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Rachel Kosmal McCart is a lifelong horsewoman and the founder of Equine Legal Solutions, PC, an equine law firm based in the Portland, Oregon area. Rachel is a member of the New York, California, Oregon and Washington State bars and is admitted to practice before the U.S. District Court for the District of Oregon and the U.S. District Court for the Central District of California. Rachel currently competes in three-day eventing.

Monday, July 13, 2009

Ten Reasons Why Your Trainer Can Sell Your Horse Faster and for More Money Than You Can

Having your trainer sell your horse for you often means selling your horse faster, and for more money. Here's why:

(1) Connections and Eyeballs. Your trainer knows a lot of people in the horse industry, and it's your trainer's business to get out there and maintain those connections. Many of your trainer's connections are other professionals. Some of those other professionals may have clients looking to buy a horse just like yours. Your trainer also has people walking through his barn every day. Some of those folks are actively looking to buy a horse. Others might buy a horse if they see one they like. Many of them might have friends who are looking for horses. If your horse is in your trainer's barn, all of those people will see him and hear that he is for sale.

(2) Financial Motivation. Depending upon the arrangement you have with your trainer, your trainer will earn a 10-20% commission when your horse sells. The quicker your horse sells, the quicker your trainer gets paid.

(3) Lack of Emotional Attachment. Your trainer may like your horse, but they aren't emotionally attached to him. So, they won't be advertising him for sale and half-hoping no one calls!

(4) Knowledge and Candor. Your trainer knows your horse, both his strengths and his flaws. So, your trainer can set a price for your horse that reflects your horse's real market value, not his sentimental value. Your trainer will know how to highlight your horse's finer points, and downplay his weaknesses. Your trainer will know where and when your horse is the most marketable, and what sort of buyer will be most interested in him.

(5) Moving Up. Your trainer wants to see you move up, and usually, selling your current horse means you have the opportunity to progress. While your trainer may like you personally and want to see you grow as a horseman, they want to see you move up for other reasons, too. The quality of horse you ride and how well you do reflects upon your trainer's professional reputation, so selling your current horse and buying a better one is good for your trainer's business.

(6) Marketing Expertise. Most trainers make their "real money" selling horses. So, most of them sell quite a few. That means they know what works, and what doesn't. They know where to advertise, what to say in the ads, what the videos should show and what photos to include.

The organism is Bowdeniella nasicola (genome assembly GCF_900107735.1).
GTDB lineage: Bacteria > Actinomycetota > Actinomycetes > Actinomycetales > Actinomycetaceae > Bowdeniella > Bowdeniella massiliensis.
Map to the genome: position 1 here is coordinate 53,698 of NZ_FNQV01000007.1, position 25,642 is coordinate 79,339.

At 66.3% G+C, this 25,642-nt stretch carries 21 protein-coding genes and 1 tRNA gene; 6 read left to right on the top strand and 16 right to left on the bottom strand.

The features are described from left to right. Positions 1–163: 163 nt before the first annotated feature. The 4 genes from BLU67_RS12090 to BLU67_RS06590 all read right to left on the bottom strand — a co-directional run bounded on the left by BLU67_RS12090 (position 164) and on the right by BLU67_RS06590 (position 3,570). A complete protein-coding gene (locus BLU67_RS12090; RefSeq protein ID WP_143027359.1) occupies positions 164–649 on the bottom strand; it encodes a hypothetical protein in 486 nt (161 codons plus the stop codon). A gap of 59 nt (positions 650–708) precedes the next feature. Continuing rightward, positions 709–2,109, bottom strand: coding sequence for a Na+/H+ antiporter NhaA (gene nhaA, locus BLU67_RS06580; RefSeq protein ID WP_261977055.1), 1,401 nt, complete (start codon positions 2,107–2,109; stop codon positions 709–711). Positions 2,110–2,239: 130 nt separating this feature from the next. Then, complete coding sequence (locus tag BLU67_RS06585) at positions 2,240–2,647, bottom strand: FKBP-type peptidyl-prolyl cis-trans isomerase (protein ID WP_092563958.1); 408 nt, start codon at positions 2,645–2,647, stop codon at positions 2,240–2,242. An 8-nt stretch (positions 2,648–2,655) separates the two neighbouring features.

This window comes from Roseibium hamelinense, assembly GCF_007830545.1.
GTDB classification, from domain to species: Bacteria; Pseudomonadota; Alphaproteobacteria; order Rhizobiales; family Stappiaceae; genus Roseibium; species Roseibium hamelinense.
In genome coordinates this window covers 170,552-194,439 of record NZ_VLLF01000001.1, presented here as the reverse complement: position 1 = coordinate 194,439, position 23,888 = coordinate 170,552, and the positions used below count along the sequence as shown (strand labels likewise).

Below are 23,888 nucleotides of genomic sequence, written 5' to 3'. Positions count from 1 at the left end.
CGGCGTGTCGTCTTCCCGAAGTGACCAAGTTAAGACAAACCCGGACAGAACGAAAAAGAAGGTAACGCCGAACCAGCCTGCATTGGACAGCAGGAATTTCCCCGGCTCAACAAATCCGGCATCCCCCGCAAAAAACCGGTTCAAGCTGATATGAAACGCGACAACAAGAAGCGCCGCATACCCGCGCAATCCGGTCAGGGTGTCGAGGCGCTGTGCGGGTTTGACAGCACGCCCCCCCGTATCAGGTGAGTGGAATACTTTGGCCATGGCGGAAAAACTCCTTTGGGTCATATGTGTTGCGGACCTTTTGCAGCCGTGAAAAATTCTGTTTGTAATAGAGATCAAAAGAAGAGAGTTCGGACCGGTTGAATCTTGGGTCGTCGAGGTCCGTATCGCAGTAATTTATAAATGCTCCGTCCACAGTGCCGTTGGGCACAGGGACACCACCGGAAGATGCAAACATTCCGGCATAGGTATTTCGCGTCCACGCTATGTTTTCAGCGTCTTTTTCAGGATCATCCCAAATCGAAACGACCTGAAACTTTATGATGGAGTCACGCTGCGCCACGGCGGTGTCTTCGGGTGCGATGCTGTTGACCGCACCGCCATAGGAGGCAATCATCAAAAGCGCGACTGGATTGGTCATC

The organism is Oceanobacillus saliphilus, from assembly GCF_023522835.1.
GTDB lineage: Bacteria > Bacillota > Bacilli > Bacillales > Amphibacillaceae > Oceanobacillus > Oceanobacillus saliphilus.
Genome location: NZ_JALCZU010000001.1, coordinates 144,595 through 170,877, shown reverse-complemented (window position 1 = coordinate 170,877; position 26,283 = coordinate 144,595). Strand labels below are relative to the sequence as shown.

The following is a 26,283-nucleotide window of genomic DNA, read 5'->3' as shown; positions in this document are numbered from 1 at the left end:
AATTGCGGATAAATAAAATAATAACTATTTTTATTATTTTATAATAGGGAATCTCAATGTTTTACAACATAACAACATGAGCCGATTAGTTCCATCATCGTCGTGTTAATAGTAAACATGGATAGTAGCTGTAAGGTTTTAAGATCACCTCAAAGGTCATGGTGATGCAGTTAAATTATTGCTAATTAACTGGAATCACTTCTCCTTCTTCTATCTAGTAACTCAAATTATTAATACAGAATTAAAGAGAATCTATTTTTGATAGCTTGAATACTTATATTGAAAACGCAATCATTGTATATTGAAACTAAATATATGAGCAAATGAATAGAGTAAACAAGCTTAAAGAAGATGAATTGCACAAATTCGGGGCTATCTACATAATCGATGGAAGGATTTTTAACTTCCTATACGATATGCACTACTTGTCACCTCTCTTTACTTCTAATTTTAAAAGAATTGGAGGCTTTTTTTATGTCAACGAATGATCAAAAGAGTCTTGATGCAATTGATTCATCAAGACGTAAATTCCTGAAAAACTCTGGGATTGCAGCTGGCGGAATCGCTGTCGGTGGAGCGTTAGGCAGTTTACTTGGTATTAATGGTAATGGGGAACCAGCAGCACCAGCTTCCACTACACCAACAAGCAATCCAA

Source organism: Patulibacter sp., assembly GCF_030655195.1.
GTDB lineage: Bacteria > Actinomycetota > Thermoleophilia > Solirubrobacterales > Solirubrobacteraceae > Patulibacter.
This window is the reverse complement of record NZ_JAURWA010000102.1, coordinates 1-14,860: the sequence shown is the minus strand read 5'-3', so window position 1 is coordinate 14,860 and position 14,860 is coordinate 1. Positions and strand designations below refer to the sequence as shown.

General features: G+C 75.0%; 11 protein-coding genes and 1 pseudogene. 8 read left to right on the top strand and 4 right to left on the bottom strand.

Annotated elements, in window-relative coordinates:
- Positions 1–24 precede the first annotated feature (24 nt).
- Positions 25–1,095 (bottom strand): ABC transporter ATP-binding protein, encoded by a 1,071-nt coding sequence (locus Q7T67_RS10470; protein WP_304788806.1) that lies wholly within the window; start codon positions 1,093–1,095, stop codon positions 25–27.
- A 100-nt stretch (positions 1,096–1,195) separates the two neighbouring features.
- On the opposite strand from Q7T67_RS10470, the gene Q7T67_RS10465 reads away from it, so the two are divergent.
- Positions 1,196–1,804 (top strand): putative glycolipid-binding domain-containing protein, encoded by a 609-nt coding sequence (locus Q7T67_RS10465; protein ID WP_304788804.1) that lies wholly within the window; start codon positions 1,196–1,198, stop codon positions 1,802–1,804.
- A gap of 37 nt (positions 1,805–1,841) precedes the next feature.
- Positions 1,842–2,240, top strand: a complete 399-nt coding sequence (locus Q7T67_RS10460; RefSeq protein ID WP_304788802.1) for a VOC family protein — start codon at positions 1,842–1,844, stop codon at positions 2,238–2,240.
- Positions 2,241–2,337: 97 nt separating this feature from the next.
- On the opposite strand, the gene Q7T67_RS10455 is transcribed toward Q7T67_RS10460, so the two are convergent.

(7) Brand. You may not think of your trainer this way, but he or she is a brand, just like Tide or Crest. If your trainer's brand has value, it can add value to your horse. Put another way, horse value is very subjective, and your horse could be worth a lot more in your trainer's barn than in your own.

(8) Facilities. Your trainer has the right facilities to show a horse. They have an arena with good footing, and the jumps or other equipment required to show what your horse can do. To make your horse look his best, they have a wash rack, clippers, and other grooming necessities ready at hand. And, the training barn ambience can enhance your horse's value - buyers feel like they have to pay more money for horses kept at nice barns.

(9) Time for Appointments. Trainers are usually at the barn all day, every day. So, they can meet prospective buyers nearly any time, not just after work or on weekends.

(10) Negotiation Skills. Because they sell a lot of horses, experienced trainers can easily separate the tire-kickers from the serious buyers. When a buyer is interested, trainers know what to do to tip them over the edge into buying the horse. In negotiations, experienced trainers know how far to push different types of horse buyers on price or terms without losing the sale, and they know what is reasonable for the market. In short, trainers know how to close a horse sale deal.

1 comment:

Auld Macdonald Farm said...

This is the way it SHOULD work, but I have yet to have any of the trainers we've been with sell anything -- not a horse, not even a breeding to a our champion stallion! I find trainers are good at training and, frankly, even with the commission, why should they do anything to sell a horse out of their barn when they can do the job they were hired for and collect that income every month? What trainers are good at along this line is finding a horse for a client to bring to their barn. Sure, they talk a good game about what they can do for me as a customer in their barn, but when it comes down to it, they're trainers and that's their expertise. In my humble opinion, to expect more will lead to frustration. I find that too many trainers fit into their own section of the 'all hat and no cattle' category you last wrote about.